Stone Arch Bridges of Butler County, Kansas: Builders and Locations Part 3

Minos West Ford Bridge

By 1904, Butler County, Kansas, had already built a large number of stone arch bridges. Furthermore, the county’s success in this regard had prompted other counties in the state to follow suit. However, a subtle trend was taking place away from stone in favor of concrete in Kansas. One notable example of this was actually in Cowley County, where Walter Sharp, who had already risen to fame in Butler County as a prominent stone arch bridge builder, built the Bucher Bridge. The Bucher Bridge, which is still extant, is a simple concrete arch structure, completed in 1905. In design, it is almost identical to a stone arch bridge, only made of concrete as opposed to stone. Butler County also built some concrete arch bridges around this timeframe. As time went on, concrete bridges became more popular, particularly when the concrete slab bridge came into vogue. In fact, Walter Sharp himself became a promoter of first concrete arch bridges and then concrete slab bridges, building quite a few bridges of both types. Concrete bridges could be built quickly, required less skill to make than stone bridges, and were more enduring than steel bridges. Hence, over time, concrete replaced stone altogether, especially as concrete pouring methods grew simpler and cheaper. That said, some of these early concrete bridges were failures, particularity Walter Sharp’s slab bridges, which tended to disintegrate in a few years. Later on, Walter Sharp began advocating stone bridges heavily again, stating that the slab bridges were failures.

Butler County Stone Bridges: 1904 – 1907

Although concrete was already becoming a more and more recognized option in Butler County for bridge construction in the 1904 – 1907 era, the county still built a few stone arch bridges in this timeframe, including some of its most substantial and well-built structures. As an example, the spectacular Minos West Ford Bridge located south of Leon was built in about six months for $900 by Butler County, and even to this day is still in outstanding condition, carrying a one-lane road without weight restrictions. Below is a list of the stone arch bridges built in this period. Beginning around this time, bids were often advertised for either a stone or a concrete bridge. Because of this, there is some increased potential for errors in the list below; there may have been more stone bridges built than shown or, alternatively, there is a slight chance that a listed stone bridge could have actually been concrete. That said, we have done extensive research, and this list should prove to be highly accurate.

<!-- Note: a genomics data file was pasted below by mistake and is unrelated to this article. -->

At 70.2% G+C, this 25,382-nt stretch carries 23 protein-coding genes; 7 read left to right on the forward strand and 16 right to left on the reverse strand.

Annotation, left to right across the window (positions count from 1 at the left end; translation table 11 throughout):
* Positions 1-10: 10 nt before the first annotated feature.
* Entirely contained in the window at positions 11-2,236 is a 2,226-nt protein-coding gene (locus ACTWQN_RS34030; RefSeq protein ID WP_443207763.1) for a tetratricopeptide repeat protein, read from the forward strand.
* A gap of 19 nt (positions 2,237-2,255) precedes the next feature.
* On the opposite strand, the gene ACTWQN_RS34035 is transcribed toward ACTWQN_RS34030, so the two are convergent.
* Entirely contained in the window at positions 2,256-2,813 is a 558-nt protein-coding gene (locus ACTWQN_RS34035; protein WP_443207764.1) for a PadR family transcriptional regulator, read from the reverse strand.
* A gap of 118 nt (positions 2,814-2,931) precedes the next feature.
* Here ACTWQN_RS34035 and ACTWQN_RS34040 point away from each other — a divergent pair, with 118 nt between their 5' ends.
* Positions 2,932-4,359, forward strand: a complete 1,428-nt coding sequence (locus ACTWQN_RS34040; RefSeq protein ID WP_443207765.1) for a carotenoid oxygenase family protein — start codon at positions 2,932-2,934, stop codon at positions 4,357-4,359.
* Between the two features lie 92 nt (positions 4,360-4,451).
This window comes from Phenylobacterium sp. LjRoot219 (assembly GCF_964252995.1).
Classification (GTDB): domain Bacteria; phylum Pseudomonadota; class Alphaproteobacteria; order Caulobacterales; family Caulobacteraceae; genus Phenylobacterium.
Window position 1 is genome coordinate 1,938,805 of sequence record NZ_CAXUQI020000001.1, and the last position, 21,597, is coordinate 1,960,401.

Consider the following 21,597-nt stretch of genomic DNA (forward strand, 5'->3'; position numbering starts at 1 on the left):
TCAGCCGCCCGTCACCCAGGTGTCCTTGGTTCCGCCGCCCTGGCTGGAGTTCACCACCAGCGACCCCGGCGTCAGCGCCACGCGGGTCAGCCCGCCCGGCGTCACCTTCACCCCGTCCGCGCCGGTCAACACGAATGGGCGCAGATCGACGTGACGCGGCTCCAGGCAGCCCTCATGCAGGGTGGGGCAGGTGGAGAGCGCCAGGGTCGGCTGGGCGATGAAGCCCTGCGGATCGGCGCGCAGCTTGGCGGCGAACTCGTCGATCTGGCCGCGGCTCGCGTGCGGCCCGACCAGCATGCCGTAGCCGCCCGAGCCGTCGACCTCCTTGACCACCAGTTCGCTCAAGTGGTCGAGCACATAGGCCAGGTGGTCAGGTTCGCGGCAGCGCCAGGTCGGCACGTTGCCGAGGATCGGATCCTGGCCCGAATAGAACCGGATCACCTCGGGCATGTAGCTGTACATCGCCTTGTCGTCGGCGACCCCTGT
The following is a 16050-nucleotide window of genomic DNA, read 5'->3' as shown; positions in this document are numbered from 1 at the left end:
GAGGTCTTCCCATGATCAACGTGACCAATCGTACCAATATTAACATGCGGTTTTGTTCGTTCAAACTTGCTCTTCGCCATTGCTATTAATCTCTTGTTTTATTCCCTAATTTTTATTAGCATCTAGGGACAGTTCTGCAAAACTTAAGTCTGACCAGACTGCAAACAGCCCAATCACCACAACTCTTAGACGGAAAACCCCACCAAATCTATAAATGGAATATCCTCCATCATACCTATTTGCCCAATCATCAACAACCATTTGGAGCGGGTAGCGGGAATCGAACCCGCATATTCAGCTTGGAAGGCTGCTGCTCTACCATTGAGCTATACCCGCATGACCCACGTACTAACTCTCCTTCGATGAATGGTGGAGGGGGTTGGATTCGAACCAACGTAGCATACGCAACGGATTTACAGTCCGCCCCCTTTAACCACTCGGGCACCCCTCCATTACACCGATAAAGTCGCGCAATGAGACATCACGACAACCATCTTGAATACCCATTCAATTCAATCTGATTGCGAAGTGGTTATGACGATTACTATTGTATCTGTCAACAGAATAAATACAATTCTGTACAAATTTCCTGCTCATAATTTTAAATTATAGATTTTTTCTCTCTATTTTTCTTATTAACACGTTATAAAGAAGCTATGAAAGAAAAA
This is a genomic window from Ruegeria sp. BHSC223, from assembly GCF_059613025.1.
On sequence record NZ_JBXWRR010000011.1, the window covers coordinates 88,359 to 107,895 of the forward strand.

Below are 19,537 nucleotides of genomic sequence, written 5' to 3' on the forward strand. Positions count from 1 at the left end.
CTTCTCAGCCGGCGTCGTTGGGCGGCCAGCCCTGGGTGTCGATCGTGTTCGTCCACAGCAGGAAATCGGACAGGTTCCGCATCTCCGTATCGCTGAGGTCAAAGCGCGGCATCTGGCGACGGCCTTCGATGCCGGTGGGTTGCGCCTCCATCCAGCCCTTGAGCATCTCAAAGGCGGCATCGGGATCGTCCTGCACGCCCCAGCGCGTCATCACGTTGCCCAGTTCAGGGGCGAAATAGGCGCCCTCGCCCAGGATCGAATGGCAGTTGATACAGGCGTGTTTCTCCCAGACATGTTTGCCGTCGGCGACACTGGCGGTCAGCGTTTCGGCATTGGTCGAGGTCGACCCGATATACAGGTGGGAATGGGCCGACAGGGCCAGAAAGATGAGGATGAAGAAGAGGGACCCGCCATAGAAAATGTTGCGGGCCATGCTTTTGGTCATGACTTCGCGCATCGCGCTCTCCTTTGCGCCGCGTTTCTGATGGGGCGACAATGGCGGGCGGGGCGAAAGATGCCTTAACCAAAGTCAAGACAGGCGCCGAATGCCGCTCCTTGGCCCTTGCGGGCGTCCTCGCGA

31Wildcat Creek BridgeLet 1904Joseph Sharp30′ x1
32H. A. Potter BridgeCompleted 1904C. C. Jamison30′ x1Location in El Dorado Lake; satellite imagery suggests that the bridge is gone, having been replaced by a concrete structure before the inundation.
33DeWar BridgeCompleted 1905C. C. Jamison26′ x1
34Piper BridgeLet 1905C. C. Jamison20′ x1
35Union Township sections 15 and 16 Rock Creek BridgeLet 1905C. C. Jamison40′ x1Extant.
36Minos West Ford BridgeCompleted 1906C. C. Jamison40′ x1Extant.